I Feel Loonly.

F/7.1, 1/200, ISO 400.

Common Loon ( Nonbreeding adult )

What did the chicken say when it got to the library?

“Book book book book book book book…”

Interesting Fact: Migrating Common Loons occasionally land on wet highways or parking lots, mistaking them for rivers and lakes. They become stranded without a considerable amount of open water for a long takeoff. A loon may also get stranded on a pond that is too small. ( https://www.allaboutbirds.org/guide/Common_Loon/ )

I Like To Be Alone But I Hate Being Lonely

F/8.0, 1/250, ISO 160.

Common Goldeneye

What did the salad say when the cabbage interrupted their meal?

Lettuce alone!

Interesting Fact: The eyes of a Common Goldeneye are gray-brown at hatching. They turn purple-blue, then blue, then green-blue as they age. By five months of age they have become clear pale green-yellow. The eyes will be bright yellow in adult males and pale yellow to white in females. ( https://www.allaboutbirds.org/guide/Common_Goldeneye )

 

F.L.Y. ( First Love Yourself )

F/7.1, 1/800, ISO 200.

Common Tern

Why do you always see teen girls in groups of three?

Because they literally can’t even.

Interesting Fact: Males and females make a small scrape on the ground. Females add dead vegetation that has washed onshore, shell fragments, bones, stones, and sometimes plastic to the nest scrape before and after laying eggs.  ( https://www.allaboutbirds.org/guide/Common_Tern/lifehistory )

 

 

 

Let The Sea Set You Free.

F/13.0, 1/640, ISO 400.

Common Terns

Why was the math textbook so sad?

He had a lot of problems!

Interesting Fact: The Common Tern is sometimes called the sea swallow. A group of common terns are collectively known as a “committee” of terns. ( http://identify.whatbird.com/mwg/_/0/identify.whatbird.com/obj/465/overview/Common_Tern.aspx )

 

Fish Out Of The Water!

F/10.0, 1/400, ISO 250.

Common Terns

How do birds fly?

They just wing it!

Interesting Fact: Common Terns nest in colonies on the ground in areas with loose sand, gravel, shell, or cobble pebbles typically less than 350 feet from the water. They tend to choose areas with scattered, low-growing vegetation to provide cover for chicks.  ( https://www.allaboutbirds.org/guide/Common_Tern/lifehistory )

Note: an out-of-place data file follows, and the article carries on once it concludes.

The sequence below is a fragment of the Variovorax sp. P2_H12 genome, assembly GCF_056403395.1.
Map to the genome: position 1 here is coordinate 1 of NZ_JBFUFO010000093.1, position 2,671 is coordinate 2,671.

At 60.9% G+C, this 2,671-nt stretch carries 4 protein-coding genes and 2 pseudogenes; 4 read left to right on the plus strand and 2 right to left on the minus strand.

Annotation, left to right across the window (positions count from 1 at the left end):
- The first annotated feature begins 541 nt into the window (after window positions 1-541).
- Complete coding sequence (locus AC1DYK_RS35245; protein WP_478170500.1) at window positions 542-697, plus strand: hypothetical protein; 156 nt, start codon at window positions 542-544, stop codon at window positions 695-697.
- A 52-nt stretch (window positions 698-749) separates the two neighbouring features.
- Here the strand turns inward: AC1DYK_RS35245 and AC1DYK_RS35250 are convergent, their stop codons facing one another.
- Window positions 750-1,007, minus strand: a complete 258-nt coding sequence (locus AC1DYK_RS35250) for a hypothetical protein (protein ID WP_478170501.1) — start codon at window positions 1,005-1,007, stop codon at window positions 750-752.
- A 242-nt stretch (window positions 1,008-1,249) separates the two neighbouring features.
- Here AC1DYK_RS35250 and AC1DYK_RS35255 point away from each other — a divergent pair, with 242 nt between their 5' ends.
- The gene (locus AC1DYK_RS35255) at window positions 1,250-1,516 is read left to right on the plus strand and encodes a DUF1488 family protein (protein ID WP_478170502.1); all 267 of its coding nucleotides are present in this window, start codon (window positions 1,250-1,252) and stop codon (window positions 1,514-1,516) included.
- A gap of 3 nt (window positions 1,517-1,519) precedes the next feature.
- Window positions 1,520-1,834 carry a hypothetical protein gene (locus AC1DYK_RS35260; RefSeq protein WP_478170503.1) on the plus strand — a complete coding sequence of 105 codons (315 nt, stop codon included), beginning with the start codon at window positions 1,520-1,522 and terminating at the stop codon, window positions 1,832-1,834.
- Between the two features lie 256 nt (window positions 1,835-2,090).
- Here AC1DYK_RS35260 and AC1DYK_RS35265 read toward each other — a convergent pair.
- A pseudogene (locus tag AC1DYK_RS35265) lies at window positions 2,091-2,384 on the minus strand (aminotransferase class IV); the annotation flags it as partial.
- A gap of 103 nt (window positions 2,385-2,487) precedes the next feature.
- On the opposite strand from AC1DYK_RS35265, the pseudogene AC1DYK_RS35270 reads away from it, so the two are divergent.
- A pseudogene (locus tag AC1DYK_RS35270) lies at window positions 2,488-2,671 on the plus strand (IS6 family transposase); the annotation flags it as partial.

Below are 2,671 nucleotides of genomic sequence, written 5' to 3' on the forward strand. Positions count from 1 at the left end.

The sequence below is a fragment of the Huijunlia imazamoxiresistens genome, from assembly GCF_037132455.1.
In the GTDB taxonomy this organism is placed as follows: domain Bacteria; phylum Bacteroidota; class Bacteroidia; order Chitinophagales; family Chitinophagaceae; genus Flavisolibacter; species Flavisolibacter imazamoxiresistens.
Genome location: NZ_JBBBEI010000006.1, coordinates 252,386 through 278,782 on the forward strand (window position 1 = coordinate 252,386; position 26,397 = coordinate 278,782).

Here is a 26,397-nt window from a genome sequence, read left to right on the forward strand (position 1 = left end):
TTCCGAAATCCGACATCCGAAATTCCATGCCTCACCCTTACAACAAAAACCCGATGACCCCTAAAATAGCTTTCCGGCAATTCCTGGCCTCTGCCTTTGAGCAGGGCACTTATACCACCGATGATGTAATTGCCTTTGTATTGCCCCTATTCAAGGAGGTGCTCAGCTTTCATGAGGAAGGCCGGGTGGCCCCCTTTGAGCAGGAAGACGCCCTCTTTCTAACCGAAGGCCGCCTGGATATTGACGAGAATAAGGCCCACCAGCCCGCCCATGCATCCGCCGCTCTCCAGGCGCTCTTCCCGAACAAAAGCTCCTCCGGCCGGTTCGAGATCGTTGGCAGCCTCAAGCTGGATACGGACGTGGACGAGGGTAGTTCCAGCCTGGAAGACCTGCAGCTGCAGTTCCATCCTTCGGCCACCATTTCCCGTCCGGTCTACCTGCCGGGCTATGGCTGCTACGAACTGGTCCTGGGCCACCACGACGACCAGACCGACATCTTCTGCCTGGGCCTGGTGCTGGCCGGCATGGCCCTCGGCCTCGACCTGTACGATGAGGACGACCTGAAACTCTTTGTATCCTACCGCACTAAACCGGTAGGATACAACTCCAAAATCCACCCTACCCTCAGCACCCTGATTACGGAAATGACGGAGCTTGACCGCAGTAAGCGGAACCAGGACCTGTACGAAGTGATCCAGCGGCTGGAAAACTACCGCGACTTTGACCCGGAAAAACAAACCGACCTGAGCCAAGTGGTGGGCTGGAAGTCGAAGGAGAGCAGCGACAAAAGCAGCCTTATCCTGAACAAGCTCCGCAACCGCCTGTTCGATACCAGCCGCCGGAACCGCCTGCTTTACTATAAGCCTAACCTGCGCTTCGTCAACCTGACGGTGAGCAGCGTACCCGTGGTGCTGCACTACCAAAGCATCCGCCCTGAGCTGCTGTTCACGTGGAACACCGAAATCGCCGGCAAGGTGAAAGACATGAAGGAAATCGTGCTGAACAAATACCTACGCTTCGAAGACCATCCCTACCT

You’re Duckie And Thats No Wise Quacky!

F/8.0, 1/250, ISO 200.

Common Eider ( Males )

What did the duck say when he dropped the dishes?

“I hope I didn’t quack any!”

Interesting Fact: A colorful duck of the northern seacoasts, the Common Eider is the largest duck in the Northern Hemisphere. ( https://identify.whatbird.com/obj/1095/overview/Common_Eider.aspx )

Take Off And See Whats Out There!

F/7.1, 1/200, ISO 400.

Common Merganser ( Female )

Why was the baby strawberry crying?

Because her mom and dad were in a jam.

Interesting Fact: The female chooses the nest site, which is usually in a natural cavity or woodpecker hole in a live or dead tree, up to 100 feet off the ground and within a mile of water. Common Mergansers nest less frequently in rock crevices, old sheds, chimneys, lighthouses, holes in banks, holes in the ground, hollow logs, and burrows. They readily nest in boxes, including those designed for the much smaller Common Goldeneye. Sometimes they nest on the ground. ( https://www.allaboutbirds.org/guide/Common_Merganser/lifehistory )

I’m A Biter!

F/10.0, 1/400, ISO 800.

Common Loon ( Nonbreeding adult )

Why did the teddy bear say no to dessert?

Because she was stuffed.

Interesting Fact: Loons shoot through the water like a torpedo, propelled by powerful thrusts of feet located near the rear of their body. When their quarry changes direction, loons can execute an abrupt flip-turn that would make Olympic swimmers jealous: they extend one foot laterally as a pivot brake and kick with the opposite foot to turn 180 degrees in a fraction of a second. ( https://www.allaboutbirds.org/guide/Common_Loon/lifehistory )

 

 

I Am Not Going To Making Duck Face For You!

F/9.0, 1/320, ISO 250.

Common Eider ( Males )

What did Detective Duck say to his partner?

“Let’s quack this case!”

Interesting Fact: A famous colony lives on the Farne Islands in Northumberland, Britain. These birds were the subject of one of the first ever bird protection laws, established by Saint Cuthbert in the year 676. About 1,000 pairs still nest there every year. ( https://identify.whatbird.com/obj/1095/overview/Common_Eider.aspx )

Something’s Stuck In My Butt Quack…

F/8.0, 1/250, ISO 160.

Common Eider ( Females ) 

What do you call a duck that steals?

A robber ducky.

Interesting Fact: Mother Common Eiders lead their young to water, and often are accompanied by nonbreeding hens that participate in chick protection. Broods often come together to form “crèches” of a few to over 150 ducklings. Attacks by predators may cause several broods to cluster together into a crèche. Once formed, a crèche tends to stay together throughout the brood rearing period, although some of the different females attending it may leave.  ( https://www.allaboutbirds.org/guide/Common_Eider/ )